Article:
My husband’s trip down the river was a failure, and he went back home. Remembering he had heard me say I could do so much better at corset-making if I could buy goods at wholesale, he sold his Wilkinsburg property and turned the proceeds into dry goods. To me this seemed very unwise, but I tried to make the best of it, and we took a business house on Fourth street. I cut and fitted dresses, and with a tape-line could take a measure from which I could make a perfect fit without trying on. I soon had more work than I could do, and took two new girls, but the goods were dead stock. My Husband was out of employment, and tried to assist in my business. He was out most of the day, and in the evening wanted to retire early. I was busy all day, and could not go out alone after dark, so came to be a prisoner.
One warm evening I was walking back and forth in front of our house, though I knew it a great risk, when a man overtook me, cleared his throat as if to speak, and passed on to the lamp-post, which had made one limit of my walk. I did not shorten my path, and when I came up to the post he again cleared his throat as if to speak, and next time stepped out, lifted his hat, and remarked:
“A very pleasant evening, Miss.”
I stopped, looked at him, and said:
“It is a very pleasant evening; had you not better walk on and enjoy it?”
He bowed low, and answered:
“I beg your pardon, madam. I was mistaken.”
“Pardon for what, sir? It is a very pleasant evening; please to pass on.”
He did, and I walked till I was tired, thinking of all the sacrifices I had made to be my husband’s housekeeper and keep myself in woman’s sphere, and here was the outcome! I was degrading him from his position of bread-winner. If it was my duty to keep his house, it must be his to find me a house to keep, and this life must end. I would go with him to the poorest cabin, but he must be the head of the matrimonial firm. He should not be my business assistant. I would not be captain with him for lieutenant. How to extricate myself I did not see, but extricated I would be.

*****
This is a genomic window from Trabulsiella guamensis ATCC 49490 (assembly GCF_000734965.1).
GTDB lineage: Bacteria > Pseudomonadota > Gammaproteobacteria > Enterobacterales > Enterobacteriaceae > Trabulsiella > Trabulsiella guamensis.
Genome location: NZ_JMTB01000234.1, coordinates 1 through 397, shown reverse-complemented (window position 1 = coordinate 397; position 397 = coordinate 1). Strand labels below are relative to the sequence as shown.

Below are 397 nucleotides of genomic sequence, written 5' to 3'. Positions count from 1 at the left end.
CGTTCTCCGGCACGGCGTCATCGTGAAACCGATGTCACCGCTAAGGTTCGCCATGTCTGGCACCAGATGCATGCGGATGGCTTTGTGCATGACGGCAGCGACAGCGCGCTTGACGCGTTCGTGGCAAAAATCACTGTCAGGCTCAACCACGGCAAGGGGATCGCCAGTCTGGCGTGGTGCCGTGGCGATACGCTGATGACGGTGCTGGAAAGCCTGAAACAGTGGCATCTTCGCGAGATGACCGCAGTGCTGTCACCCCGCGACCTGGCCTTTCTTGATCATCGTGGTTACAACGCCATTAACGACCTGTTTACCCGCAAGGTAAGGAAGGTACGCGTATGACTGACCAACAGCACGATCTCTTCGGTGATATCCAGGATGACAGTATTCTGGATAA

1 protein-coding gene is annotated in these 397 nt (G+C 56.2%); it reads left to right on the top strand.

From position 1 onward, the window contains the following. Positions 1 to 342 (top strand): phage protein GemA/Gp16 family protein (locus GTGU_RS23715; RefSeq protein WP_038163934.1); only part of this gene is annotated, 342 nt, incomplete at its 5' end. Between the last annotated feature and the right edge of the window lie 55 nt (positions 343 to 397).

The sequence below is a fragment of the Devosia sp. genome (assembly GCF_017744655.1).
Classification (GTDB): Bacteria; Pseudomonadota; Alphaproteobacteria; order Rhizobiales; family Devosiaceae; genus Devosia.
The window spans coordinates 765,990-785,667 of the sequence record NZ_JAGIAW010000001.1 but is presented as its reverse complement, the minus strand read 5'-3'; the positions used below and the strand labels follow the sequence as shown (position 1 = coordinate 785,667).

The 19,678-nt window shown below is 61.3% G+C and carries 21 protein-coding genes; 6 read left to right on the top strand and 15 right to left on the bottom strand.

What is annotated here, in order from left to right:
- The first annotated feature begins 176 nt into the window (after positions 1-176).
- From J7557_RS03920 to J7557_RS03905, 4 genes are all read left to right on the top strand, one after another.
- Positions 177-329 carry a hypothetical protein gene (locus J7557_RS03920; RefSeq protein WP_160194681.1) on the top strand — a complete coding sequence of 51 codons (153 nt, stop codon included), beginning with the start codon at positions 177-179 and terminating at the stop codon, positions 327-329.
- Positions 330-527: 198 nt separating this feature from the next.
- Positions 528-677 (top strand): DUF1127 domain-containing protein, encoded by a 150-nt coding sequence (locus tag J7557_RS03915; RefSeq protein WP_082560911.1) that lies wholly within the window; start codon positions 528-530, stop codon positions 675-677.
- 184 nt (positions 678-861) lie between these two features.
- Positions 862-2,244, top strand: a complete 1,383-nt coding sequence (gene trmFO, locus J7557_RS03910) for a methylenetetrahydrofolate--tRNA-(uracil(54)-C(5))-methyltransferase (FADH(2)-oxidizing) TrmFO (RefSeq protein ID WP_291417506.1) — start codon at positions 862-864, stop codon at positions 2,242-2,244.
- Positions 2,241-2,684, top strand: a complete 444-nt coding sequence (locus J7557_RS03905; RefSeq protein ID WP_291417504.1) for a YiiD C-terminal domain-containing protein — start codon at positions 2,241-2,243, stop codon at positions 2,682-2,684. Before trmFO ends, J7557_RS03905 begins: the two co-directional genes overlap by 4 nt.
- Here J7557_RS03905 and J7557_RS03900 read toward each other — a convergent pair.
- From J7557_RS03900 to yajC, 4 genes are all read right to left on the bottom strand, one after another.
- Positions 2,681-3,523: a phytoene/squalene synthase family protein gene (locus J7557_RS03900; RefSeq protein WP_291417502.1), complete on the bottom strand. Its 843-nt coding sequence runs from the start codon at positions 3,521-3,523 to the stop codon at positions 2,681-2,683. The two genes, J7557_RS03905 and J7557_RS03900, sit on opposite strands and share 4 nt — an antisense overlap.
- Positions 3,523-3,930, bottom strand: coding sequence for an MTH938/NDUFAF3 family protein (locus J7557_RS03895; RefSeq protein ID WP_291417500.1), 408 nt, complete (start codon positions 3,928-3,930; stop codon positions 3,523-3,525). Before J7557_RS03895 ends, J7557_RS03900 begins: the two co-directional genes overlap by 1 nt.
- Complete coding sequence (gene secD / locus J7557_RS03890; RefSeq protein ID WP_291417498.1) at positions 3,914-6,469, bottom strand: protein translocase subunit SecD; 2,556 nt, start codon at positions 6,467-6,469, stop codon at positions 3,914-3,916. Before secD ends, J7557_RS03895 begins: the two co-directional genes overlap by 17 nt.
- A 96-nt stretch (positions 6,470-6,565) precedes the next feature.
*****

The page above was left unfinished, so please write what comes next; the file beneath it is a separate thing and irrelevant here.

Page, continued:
We needed a servant. A Kentucky “gentleman,” full six feet three, with broad shoulders and heavy black whiskers, came to say: “I have a woman I can let you have! A good cook, good washah and ionah, fust rate housekeepah! I’ll let you have ah for two hundred dollahs a yeah; but I’ll tell you honest, you’ll have to hosswhipah youahself about twice a week, for that wife of youahs could nevah do anything with ah.”
While he talked I looked. His suit was of the finest black broadcloth, satin vest, a pompous display of chain, seals, studs and rings, his beaver on the back of his head, his thumbs in the arms of his vest, and feet spread like the Collossus of Rhodes.
This new use for Pennsylvania muscle seemed to strike my husband as infinitely amusing, for he burst out laughing, and informed the “gentleman” that he did not follow the profession of whipping women, and must decline his offer. But I wanted to be back on free soil, out of an atmosphere which killed all manhood, and furnished women-whippers as a substitute for men.